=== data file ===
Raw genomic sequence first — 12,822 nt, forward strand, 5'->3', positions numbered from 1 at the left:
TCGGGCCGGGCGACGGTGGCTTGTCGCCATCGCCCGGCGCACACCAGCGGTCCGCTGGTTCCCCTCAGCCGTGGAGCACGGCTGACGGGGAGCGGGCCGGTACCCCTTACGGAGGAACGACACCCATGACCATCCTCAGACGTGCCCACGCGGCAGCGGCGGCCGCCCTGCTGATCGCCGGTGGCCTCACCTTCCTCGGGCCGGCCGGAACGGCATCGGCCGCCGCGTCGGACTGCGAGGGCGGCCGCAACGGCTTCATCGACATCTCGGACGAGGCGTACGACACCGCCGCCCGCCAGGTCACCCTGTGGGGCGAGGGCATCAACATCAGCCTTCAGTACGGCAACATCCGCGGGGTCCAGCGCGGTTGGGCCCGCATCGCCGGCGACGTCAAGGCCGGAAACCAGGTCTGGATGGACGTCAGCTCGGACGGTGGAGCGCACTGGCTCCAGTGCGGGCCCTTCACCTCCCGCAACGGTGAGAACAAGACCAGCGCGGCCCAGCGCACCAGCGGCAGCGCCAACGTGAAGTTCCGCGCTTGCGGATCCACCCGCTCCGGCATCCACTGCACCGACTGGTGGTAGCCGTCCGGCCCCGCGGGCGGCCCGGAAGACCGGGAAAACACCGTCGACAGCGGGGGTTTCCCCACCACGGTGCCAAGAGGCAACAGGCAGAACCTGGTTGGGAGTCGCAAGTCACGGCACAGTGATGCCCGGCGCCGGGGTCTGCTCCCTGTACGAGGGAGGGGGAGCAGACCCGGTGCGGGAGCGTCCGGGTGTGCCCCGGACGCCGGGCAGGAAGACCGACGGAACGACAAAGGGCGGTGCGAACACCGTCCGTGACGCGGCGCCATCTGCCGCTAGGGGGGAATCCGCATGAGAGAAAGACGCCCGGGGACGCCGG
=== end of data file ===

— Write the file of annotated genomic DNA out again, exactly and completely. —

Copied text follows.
Raw genomic sequence first — 12,822 nt, forward strand, 5'->3', positions numbered from 1 at the left:
TCGGGCCGGGCGACGGTGGCTTGTCGCCATCGCCCGGCGCACACCAGCGGTCCGCTGGTTCCCCTCAGCCGTGGAGCACGGCTGACGGGGAGCGGGCCGGTACCCCTTACGGAGGAACGACACCCATGACCATCCTCAGACGTGCCCACGCGGCAGCGGCGGCCGCCCTGCTGATCGCCGGTGGCCTCACCTTCCTCGGGCCGGCCGGAACGGCATCGGCCGCCGCGTCGGACTGCGAGGGCGGCCGCAACGGCTTCATCGACATCTCGGACGAGGCGTACGACACCGCCGCCCGCCAGGTCACCCTGTGGGGCGAGGGCATCAACATCAGCCTTCAGTACGGCAACATCCGCGGGGTCCAGCGCGGTTGGGCCCGCATCGCCGGCGACGTCAAGGCCGGAAACCAGGTCTGGATGGACGTCAGCTCGGACGGTGGAGCGCACTGGCTCCAGTGCGGGCCCTTCACCTCCCGCAACGGTGAGAACAAGACCAGCGCGGCCCAGCGCACCAGCGGCAGCGCCAACGTGAAGTTCCGCGCTTGCGGATCCACCCGCTCCGGCATCCACTGCACCGACTGGTGGTAGCCGTCCGGCCCCGCGGGCGGCCCGGAAGACCGGGAAAACACCGTCGACAGCGGGGGTTTCCCCACCACGGTGCCAAGAGGCAACAGGCAGAACCTGGTTGGGAGTCGCAAGTCACGGCACAGTGATGCCCGGCGCCGGGGTCTGCTCCCTGTACGAGGGAGGGGGAGCAGACCCGGTGCGGGAGCGTCCGGGTGTGCCCCGGACGCCGGGCAGGAAGACCGACGGAACGACAAAGGGCGGTGCGAACACCGTCCGTGACGCGGCGCCATCTGCCGCTAGGGGGGAATCCGCATGAGAGAAAGACGCCCGGGGACGCCGG